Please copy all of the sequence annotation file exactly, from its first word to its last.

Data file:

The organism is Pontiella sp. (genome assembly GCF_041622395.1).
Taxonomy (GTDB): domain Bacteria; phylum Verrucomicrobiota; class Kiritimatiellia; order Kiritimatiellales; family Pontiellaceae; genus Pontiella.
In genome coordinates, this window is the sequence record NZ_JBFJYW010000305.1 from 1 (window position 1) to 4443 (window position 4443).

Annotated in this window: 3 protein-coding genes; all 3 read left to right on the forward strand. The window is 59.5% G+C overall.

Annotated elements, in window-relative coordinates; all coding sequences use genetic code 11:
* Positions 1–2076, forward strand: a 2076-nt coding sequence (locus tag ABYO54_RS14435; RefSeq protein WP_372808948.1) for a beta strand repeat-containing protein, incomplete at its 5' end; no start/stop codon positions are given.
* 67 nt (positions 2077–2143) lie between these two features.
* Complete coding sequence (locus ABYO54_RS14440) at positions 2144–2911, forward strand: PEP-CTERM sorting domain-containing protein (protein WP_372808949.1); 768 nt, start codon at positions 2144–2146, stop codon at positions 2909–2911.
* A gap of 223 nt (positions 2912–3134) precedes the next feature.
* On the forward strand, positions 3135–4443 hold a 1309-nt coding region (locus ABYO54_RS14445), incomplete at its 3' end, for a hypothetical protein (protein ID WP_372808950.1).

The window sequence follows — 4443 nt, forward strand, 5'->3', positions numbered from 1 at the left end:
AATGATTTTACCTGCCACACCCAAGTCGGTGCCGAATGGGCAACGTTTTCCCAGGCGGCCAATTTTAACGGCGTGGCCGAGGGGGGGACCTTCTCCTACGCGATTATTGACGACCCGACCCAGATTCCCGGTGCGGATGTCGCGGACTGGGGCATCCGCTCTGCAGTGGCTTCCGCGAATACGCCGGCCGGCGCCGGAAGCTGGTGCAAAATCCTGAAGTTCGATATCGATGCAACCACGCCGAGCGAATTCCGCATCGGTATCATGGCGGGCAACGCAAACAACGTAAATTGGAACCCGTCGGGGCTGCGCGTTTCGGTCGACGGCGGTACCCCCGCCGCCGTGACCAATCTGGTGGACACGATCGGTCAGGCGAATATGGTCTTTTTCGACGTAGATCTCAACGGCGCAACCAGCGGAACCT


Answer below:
The organism is Pontiella sp. (genome assembly GCF_041622395.1).
Taxonomy (GTDB): domain Bacteria; phylum Verrucomicrobiota; class Kiritimatiellia; order Kiritimatiellales; family Pontiellaceae; genus Pontiella.
In genome coordinates, this window is the sequence record NZ_JBFJYW010000305.1 from 1 (window position 1) to 4443 (window position 4443).

Annotated in this window: 3 protein-coding genes; all 3 read left to right on the forward strand. The window is 59.5% G+C overall.

Annotated elements, in window-relative coordinates; all coding sequences use genetic code 11:
* Positions 1–2076, forward strand: a 2076-nt coding sequence (locus tag ABYO54_RS14435; RefSeq protein WP_372808948.1) for a beta strand repeat-containing protein, incomplete at its 5' end; no start/stop codon positions are given.
* 67 nt (positions 2077–2143) lie between these two features.
* Complete coding sequence (locus ABYO54_RS14440) at positions 2144–2911, forward strand: PEP-CTERM sorting domain-containing protein (protein WP_372808949.1); 768 nt, start codon at positions 2144–2146, stop codon at positions 2909–2911.
* A gap of 223 nt (positions 2912–3134) precedes the next feature.
* On the forward strand, positions 3135–4443 hold a 1309-nt coding region (locus ABYO54_RS14445), incomplete at its 3' end, for a hypothetical protein (protein ID WP_372808950.1).

The window sequence follows — 4443 nt, forward strand, 5'->3', positions numbered from 1 at the left end:
AATGATTTTACCTGCCACACCCAAGTCGGTGCCGAATGGGCAACGTTTTCCCAGGCGGCCAATTTTAACGGCGTGGCCGAGGGGGGGACCTTCTCCTACGCGATTATTGACGACCCGACCCAGATTCCCGGTGCGGATGTCGCGGACTGGGGCATCCGCTCTGCAGTGGCTTCCGCGAATACGCCGGCCGGCGCCGGAAGCTGGTGCAAAATCCTGAAGTTCGATATCGATGCAACCACGCCGAGCGAATTCCGCATCGGTATCATGGCGGGCAACGCAAACAACGTAAATTGGAACCCGTCGGGGCTGCGCGTTTCGGTCGACGGCGGTACCCCCGCCGCCGTGACCAATCTGGTGGACACGATCGGTCAGGCGAATATGGTCTTTTTCGACGTAGATCTCAACGGCGCAACCAGCGGAACCT